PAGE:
In the long-run it will save you money and the horse pain and discomfort to just do it right...

Nope, no way no how would I give you any suggestions but CALL THE VET!!!
....
jmo...
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post #7 of 9 Old 10-16-2015, 11:16 PM
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I'm wondering why you aren't taking this more seriously?

Get x-rays or ultrasounds (or blocks done, could be an abscess) find out WHAT is going on THEN worry about how to treat it!!

I am surprised your vet hasn't scolded you yet.

You don't know what's going on are picking random treatment willy nilly and are wondering why your horse is still lame?

I'm not quite sure what else there is to say. He could be permanently crippled if he's not already, you can't fool around with things like that..

Completely agree, you will save more money and heartache and time and quite possibly your horse, and at least his "pain and suffering" by just letting the vet do their job.
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post #8 of 9 Old 10-16-2015, 11:38 PM
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I'm really weary about your vet. Is this person really just guessing what might be wrong with your horse? Did he offer an x-ray and you declined?

If this vet talked to you or saw your horse and didn't suggest an x-ray, get a new vet. I don't care how good he seems to be with horses if he knows that your horse is lame and did not attempt to investigate further.
If this vet did suggest an x-ray and you declined....huge mistake that you need to fix immediately.

The longer you wait to do this, the longer your horse is unduly suffering and I can assure you that different parts of what you're doing could be making matters far worse. In the meantime, stall rest FULL time is going to be the best bet until you know what's going on. Your horse will probably not like it. All the more reason to actually get this checked into ASAP so that you can actually get him feeling better ASAP.
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post #9 of 9 Old 10-17-2015, 09:59 AM
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OP I feel a little badly you're being jumped on, me included, so just want to stress that everyone has the horses best interests here and we are really trying to get across how serious this can be. The horse is in pain and is not diagnosed and you are guessing at what to do, lots of which may be making it worse.

I'm sure you don't want your horse to be suffering and I get diagnostics (x-rays, ultrasound, etc) can be expensive but some situations call for all in, a) so your horse is happy instead of in constant pain (for months) and b) so the issue can be fixed, hopefully fully and you can go back to enjoying your horse instead of wasting money on things that won't work and very well may be hurting, you are spending more money and time on things that are a waste at this point instead of just fixing the problem.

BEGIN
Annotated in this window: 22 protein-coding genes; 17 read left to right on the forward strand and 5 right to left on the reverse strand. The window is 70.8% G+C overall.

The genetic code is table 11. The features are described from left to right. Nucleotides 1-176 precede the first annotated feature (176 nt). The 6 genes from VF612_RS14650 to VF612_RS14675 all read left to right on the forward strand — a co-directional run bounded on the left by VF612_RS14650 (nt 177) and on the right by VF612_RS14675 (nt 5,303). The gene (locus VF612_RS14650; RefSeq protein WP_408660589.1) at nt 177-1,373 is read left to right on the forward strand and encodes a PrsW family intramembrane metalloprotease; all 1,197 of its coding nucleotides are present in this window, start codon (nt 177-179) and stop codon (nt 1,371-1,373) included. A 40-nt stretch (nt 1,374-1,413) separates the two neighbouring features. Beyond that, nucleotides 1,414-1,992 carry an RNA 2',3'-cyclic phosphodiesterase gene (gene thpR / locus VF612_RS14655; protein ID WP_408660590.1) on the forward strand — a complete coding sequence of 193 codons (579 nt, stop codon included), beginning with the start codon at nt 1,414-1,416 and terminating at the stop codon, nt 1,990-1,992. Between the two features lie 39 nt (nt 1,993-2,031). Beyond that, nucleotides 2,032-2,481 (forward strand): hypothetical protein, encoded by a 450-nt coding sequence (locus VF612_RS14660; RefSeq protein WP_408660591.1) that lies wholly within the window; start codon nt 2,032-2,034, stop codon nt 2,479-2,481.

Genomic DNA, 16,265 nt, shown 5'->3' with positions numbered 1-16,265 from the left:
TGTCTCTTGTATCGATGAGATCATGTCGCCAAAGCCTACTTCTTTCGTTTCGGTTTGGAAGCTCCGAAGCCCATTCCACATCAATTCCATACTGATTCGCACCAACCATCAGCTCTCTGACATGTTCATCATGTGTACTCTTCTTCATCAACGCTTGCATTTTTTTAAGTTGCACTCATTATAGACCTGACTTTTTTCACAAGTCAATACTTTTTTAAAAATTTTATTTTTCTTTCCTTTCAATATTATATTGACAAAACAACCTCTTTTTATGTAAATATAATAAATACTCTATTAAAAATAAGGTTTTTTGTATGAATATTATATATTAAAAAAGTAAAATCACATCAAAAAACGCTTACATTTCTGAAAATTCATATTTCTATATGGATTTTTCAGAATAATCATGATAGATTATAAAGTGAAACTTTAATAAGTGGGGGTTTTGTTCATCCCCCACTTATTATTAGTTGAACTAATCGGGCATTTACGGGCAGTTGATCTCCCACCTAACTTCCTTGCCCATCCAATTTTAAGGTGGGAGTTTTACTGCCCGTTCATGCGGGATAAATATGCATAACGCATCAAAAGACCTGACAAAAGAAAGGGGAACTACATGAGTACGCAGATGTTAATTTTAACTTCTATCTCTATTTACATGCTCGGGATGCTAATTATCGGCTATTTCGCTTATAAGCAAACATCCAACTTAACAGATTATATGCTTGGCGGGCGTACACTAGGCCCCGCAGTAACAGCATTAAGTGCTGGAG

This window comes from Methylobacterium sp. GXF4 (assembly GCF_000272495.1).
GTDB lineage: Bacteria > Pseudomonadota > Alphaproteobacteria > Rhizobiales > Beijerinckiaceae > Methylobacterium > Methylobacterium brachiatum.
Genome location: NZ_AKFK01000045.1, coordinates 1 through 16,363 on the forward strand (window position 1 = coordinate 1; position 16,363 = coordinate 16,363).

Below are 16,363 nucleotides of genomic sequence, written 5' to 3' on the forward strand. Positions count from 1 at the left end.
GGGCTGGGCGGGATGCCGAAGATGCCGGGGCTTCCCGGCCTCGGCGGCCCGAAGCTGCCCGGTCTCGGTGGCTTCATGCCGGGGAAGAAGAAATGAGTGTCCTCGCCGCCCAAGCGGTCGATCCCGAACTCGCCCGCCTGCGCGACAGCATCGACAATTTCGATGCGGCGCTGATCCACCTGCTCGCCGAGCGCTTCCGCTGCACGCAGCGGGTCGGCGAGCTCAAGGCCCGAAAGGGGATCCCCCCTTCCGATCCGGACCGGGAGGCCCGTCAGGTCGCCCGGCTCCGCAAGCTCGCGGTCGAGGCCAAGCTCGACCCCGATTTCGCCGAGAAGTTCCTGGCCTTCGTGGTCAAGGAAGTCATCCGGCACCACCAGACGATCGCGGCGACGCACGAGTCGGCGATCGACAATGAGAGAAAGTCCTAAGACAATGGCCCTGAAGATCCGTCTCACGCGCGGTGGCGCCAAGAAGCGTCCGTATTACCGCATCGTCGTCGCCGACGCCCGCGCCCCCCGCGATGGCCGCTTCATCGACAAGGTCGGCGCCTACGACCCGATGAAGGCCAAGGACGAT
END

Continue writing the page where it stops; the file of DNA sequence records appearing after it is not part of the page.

Have you even asked your vet for advice on what to do short of diagnostics? I would be VERY surprised if your vet said "go lunge him!". Many horses MUST be on stall rest, usually long term. This stuff is really serious. A little frolic (or lunging) can undo any healing and make it worse.

Pointing the toe while at rest is just him showing how extremely he hurts, that he doesn't want to put ANY weight on it even when he's not moving. (Fwiw I haven't seen a navicular horse do this though don't have a ton of experience)

So please, don't think we are "out to get you", we really are trying to help, both you and the horse.

It's just a shock to me, and I'm sure to others, when we read and say "ok, ok" then "WHAT??!!" when you just guess. I'm sure you can understand why it's not making sense to me that you may not want to turn him out and keep him on stall rest (the right thing to do, a stall sized paddock outside is suitable for an unhappy horse if it makes him happy and quiet, just don't let him move, it doesn't need to be "inside" unless you're walking a distance to it) then you just lunge him? You need to run stuff by the vet, he doesn't need strength he needs healing. Have you ever pulled a muscle? How would you feel if someone made you move it over and over and over to "strengthen" it.

So please just take a step back, don't let us scare you off, and just try to listen to what we are saying. It will save you a lot of anxiety too to just know what you're dealing with!